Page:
This is Spring

04-15-2019 | Lindsay

Children gambol on the gentle hillside between our houses where forsythia blooms.  The fronds adorning the old willow stump are filling out, a green fountain. These are bright compositions of happiness and hope, the faithfulness of Earth greening once again.  Yet for me they are splashed with other thoughts and emotions.  Perhaps it is the times in which we live or, just as likely, my particular heartbreak, but there are moments when I crave a more mottled canvas.  In The Seasons Book Parker Palmer writes

 …there is a hard truth to be told: before spring becomes beautiful, it is plug ugly, nothing but mud and muck.  I have walked in the early spring through fields that will suck your boots off, a world so wet and woeful it makes you yearn for the return of ice.  But in that muddy mess, the conditions for rebirth are being created.

I love the fact that the word “humus”—the decayed vegetable matter that feeds the roots of plants—comes from the same word root that gives rise to the word “humility.”  It is a blessed etymology.  It helps me understand that the humiliating events of life, the events that leave “mud on my face” or that “make my name mud,” may create the fertile soil in which something new can grow.

I am kin at times to the Mud Clan, those whose faces are marked with a mix of dirt and tears. I am humbled by the insurmountable troubles of our planet, by the heart-rending sorrows befalling friends and loved ones, and by the personal brokenness with which I am confronted. I am in a mood to sit in the mud awhile, to let the moist earth seep around me, to be low and grounded.

I am drawn to the mucky, brown spring, still adorned with winter’s detritus: dull leaves on the soggy path, bare brambles, broken branches. In this universe it must be permissible to linger in these unlovely places, to allow the forest to reflect everything there is in this world, to grieve.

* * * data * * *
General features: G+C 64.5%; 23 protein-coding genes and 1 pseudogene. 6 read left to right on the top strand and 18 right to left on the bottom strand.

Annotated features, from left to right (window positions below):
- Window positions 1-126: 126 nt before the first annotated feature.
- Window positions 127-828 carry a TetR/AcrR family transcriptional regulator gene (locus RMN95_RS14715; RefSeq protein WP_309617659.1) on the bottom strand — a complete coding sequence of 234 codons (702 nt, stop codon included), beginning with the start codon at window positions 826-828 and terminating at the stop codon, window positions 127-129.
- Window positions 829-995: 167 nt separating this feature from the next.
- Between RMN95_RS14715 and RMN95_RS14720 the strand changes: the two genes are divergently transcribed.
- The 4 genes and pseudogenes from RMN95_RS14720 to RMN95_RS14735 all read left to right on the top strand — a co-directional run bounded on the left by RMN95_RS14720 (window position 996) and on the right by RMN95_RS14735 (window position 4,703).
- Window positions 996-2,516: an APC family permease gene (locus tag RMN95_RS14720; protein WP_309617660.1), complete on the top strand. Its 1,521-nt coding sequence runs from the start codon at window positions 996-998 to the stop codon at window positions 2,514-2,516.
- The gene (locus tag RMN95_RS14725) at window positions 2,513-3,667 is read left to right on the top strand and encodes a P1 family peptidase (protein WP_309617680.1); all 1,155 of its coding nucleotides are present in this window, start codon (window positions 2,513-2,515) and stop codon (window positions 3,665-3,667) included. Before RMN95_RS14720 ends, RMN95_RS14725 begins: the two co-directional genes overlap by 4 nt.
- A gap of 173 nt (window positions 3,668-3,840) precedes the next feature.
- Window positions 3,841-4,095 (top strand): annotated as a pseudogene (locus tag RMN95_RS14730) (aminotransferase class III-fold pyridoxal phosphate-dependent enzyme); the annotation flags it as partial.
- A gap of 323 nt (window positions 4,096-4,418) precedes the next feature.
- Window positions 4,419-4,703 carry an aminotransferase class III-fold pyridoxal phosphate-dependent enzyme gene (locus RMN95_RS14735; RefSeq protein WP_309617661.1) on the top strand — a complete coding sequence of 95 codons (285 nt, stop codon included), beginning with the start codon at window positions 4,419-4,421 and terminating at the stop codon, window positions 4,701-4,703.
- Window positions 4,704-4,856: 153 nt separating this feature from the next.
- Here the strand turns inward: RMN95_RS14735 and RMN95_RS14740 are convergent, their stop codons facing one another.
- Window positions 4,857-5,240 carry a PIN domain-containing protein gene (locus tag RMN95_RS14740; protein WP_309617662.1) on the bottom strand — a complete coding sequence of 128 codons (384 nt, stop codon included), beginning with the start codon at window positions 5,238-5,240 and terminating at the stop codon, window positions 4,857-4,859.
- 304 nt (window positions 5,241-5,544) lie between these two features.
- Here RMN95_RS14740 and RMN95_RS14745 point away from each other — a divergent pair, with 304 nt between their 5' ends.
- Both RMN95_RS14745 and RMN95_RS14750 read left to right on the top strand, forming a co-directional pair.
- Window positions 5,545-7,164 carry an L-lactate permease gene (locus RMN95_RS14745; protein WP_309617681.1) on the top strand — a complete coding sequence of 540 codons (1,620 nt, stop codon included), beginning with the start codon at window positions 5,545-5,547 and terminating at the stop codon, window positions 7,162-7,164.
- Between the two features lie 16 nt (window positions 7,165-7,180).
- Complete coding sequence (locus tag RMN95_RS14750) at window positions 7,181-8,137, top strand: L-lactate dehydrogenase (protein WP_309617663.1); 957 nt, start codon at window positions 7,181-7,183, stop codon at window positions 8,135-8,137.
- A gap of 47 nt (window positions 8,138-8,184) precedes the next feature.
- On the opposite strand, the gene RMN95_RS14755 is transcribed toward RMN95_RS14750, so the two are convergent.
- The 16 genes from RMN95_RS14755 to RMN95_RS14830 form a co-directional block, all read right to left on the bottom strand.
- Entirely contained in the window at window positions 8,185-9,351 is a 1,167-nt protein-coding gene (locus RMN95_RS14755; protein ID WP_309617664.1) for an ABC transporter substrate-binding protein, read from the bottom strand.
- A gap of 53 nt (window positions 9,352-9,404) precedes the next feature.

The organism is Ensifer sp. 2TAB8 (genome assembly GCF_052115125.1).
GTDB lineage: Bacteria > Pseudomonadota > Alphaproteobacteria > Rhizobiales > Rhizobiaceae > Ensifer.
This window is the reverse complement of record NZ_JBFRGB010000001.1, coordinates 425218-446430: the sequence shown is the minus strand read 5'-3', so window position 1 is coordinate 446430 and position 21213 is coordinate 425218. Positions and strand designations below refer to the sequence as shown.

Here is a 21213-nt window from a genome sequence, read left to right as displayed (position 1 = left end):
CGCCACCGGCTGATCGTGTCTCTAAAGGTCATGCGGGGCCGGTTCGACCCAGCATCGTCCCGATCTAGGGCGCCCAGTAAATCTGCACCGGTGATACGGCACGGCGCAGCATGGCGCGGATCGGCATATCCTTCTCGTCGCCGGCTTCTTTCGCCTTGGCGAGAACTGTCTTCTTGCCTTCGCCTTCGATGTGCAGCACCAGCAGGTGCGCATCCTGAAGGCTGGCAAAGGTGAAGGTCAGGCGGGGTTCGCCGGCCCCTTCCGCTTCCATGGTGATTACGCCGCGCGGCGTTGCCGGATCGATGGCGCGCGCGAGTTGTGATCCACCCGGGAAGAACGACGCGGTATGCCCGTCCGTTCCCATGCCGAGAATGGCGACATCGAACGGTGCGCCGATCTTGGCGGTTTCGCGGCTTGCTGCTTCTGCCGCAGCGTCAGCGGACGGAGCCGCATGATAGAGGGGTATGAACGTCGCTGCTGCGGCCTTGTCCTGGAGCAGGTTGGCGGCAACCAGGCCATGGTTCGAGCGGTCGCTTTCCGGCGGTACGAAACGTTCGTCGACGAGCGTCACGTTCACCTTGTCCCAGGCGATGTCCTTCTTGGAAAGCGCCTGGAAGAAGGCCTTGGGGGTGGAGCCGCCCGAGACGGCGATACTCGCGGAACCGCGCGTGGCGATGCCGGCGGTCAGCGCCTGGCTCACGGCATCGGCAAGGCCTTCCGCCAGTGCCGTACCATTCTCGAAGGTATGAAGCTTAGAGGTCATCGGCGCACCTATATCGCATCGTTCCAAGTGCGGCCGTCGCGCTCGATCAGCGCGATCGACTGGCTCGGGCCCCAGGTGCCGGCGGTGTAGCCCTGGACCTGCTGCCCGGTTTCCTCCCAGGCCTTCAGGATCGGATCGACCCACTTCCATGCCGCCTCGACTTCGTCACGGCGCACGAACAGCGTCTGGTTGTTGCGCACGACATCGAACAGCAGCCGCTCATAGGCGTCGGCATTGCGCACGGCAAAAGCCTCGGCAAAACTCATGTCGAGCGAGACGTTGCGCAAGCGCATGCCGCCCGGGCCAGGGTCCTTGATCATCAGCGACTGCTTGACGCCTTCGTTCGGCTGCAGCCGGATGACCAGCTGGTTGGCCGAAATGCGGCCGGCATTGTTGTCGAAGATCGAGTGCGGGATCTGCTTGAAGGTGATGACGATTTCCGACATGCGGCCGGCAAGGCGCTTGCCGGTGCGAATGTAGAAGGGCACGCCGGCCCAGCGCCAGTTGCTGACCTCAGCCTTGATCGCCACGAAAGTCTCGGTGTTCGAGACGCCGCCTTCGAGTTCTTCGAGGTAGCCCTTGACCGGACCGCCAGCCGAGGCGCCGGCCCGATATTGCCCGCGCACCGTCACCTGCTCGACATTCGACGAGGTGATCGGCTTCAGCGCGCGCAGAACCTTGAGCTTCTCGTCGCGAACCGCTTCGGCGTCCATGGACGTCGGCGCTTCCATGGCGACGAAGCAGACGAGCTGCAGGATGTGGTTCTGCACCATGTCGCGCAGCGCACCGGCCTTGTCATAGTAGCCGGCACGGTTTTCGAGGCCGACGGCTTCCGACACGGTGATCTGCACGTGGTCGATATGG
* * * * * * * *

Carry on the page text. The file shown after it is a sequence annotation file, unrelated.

This may be why the Journey of the Heart, the walking meditation we do through the tangled and tawny wood and field on Good Friday, feels necessary to me. I need a good and unhurried lament.

Meanwhile something is hidden in the mud and decay, as Mary Oliver relates in this poem:

Out of the Stump Rot, Something

Out of the stump rot
glides forward
that is not a rope,

unless a rope has eyes,
tongue like a smack of smoke,
body without shoulders.

Thus: the black snake
over the leaves
of the old year

and down to the pond,
to the green just beginning
to fuzzle out of the earth,
also, like smoke.

If you like a prettiness,
don’t come here.
Look at pictures instead,
or wait for the daffodils.

This is spring,
by the rattled pond, in the shambled woods,
as spring has always been
and always will be

no matter what we do
in the suburbs.
The matted fur,
the red blood,

the bats unshuttering
their terrible faces,
and black snake
gliding across the field

you think you own.
Long neck, long tail.
Tongue on fire.
Heart of stone.

Here is a spring that can hold it all: the shambles, the rattled edges, and the grief.  Gliding toward us is a darker, different, and possibly more real hope, alive all along in the rot, awakening now with the power to shake us from complacency and despair.  Humus and human, it turns out, are woven together. We humans belong to the loamy, astonishing family of things, rising out of the earth like smoke.  Activist and author Rebecca Solnit puts it, “hope…means coming to terms with the fact that we don’t know what will happen.”

This is why at the other end of things, early on Sunday morning, we can and will light a fire in the stone ring by the Retreat House and gather there with our songs and drums and old stories, with all of who we are.   We will shout and sing and beat our drums. This is spring. Anything can happen.